As persecuted Christians around the world prepare for an Easter in lockdown, there are calls for prisoners of faith to be released from overcrowded jails where the virus could spread like wildfire.
Partners of Release International, which supports the persecuted church, have been gathering news about how Christians are continuing in their faith during the Easter lockdown, in countries where they face persecution.
In China, the coronavirus is giving Christians an unexpected opportunity to share their faith and reach out to those around them.
China is notorious for its use of advanced surveillance techniques to monitor and control its own citizens. For years, Release's partner has been reporting on how China has been clamping down on the church and trying to prevent the spread of Christianity.
It is now widely held that there are more Christians in China than members of the communist party, and the atheist state has long been treating the spread of the faith like an unwelcome virus.
'We're heartened to hear reports of Christians in China sharing their
faith as they distribute medical supplies, and using facemasks to
evade the ever-present surveillance cameras,' says Release CEO Paul
'Right now our own lockdown is a timely reminder that Christians around the world have been literally imprisoned for their faith for years,' says Paul Robinson.
'For others, it means a denial of the basic freedom of belief and right to public worship. Yet Christianity continues to spread this Easter, despite the pandemic. Please remember our persecuted brothers and sisters at this time, as we all share a little of that hardship.'
Release is backing a UN call to release prisoners of faith from overcrowded jails in Eritrea, where the virus is likely to spread. 'Many have been locked up for years, just because of their Christian faith,' says Paul Robinson. 'It's high time to set them free. We are already seeing encouraging signs from Iran that some Christian prisoners are being released. We hope Eritrea will follow suit.'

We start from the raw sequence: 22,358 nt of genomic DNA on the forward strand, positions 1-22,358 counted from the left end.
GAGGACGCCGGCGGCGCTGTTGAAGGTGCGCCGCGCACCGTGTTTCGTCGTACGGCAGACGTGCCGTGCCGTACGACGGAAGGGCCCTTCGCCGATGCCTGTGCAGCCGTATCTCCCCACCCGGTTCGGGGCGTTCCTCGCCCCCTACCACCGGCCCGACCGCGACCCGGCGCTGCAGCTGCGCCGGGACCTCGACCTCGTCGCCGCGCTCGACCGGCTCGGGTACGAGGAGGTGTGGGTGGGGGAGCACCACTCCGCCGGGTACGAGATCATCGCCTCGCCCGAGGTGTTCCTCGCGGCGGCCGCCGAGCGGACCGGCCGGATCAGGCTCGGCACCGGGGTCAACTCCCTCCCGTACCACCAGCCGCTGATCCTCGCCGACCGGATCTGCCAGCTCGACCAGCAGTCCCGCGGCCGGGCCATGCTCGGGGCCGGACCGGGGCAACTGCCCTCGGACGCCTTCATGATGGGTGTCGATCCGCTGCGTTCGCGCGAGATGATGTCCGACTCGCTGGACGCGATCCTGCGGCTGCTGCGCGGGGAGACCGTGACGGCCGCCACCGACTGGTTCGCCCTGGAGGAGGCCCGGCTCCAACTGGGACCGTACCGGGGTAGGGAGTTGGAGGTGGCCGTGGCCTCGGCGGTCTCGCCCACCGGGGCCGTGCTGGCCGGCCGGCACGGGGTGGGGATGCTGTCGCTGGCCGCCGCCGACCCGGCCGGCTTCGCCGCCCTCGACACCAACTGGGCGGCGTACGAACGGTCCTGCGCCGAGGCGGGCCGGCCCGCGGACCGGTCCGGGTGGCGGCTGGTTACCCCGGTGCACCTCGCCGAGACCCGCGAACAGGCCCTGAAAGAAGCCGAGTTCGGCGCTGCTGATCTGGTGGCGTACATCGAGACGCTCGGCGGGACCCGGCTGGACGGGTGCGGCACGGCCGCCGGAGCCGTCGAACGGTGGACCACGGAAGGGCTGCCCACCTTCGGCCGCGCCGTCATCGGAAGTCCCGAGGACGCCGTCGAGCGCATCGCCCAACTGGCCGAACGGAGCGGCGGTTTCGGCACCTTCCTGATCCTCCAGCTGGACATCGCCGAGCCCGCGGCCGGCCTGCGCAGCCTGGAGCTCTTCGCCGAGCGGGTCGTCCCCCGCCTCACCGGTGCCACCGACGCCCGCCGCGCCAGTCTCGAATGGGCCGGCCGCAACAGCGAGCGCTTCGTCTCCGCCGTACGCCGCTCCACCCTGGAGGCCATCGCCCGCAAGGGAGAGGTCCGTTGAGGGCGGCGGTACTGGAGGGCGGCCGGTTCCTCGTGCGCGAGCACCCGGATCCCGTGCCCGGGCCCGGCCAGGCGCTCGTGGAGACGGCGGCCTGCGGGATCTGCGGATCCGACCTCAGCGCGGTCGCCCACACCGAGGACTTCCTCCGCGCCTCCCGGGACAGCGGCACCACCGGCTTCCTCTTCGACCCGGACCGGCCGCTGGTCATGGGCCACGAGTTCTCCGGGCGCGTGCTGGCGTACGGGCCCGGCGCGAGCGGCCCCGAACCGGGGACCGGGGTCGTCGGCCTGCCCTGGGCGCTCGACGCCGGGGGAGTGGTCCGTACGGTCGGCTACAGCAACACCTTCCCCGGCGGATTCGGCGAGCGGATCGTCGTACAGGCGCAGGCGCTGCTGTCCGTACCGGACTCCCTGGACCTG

Online services banned
Around the world, the internet has become the principal way for isolated Christians to keep in touch. But the Chinese authorities have banned online services.
Release partners Voice of the Martyrs USA say Chinese officials in Shandong Province have banned online preaching during the coronavirus pandemic.
Officials have called for the 'complete eradication' of fellowships that avoid coming under state control.
Elsewhere in China, a pastor has been detained for sharing a post on social media about the virus, reports Radio Free Asia. And a Christian, Sun Feng, was seized by state security officers after asking friends to pray and fast during the outbreak.
Throughout the pandemic, China has continued its campaign of demolishing churches and tearing down crosses, states Release partner ChinaAid. Government officials have been inspecting homes to remove religious symbols, and China has also stepped up its campaign against churches that meet in private rather than submit to state control.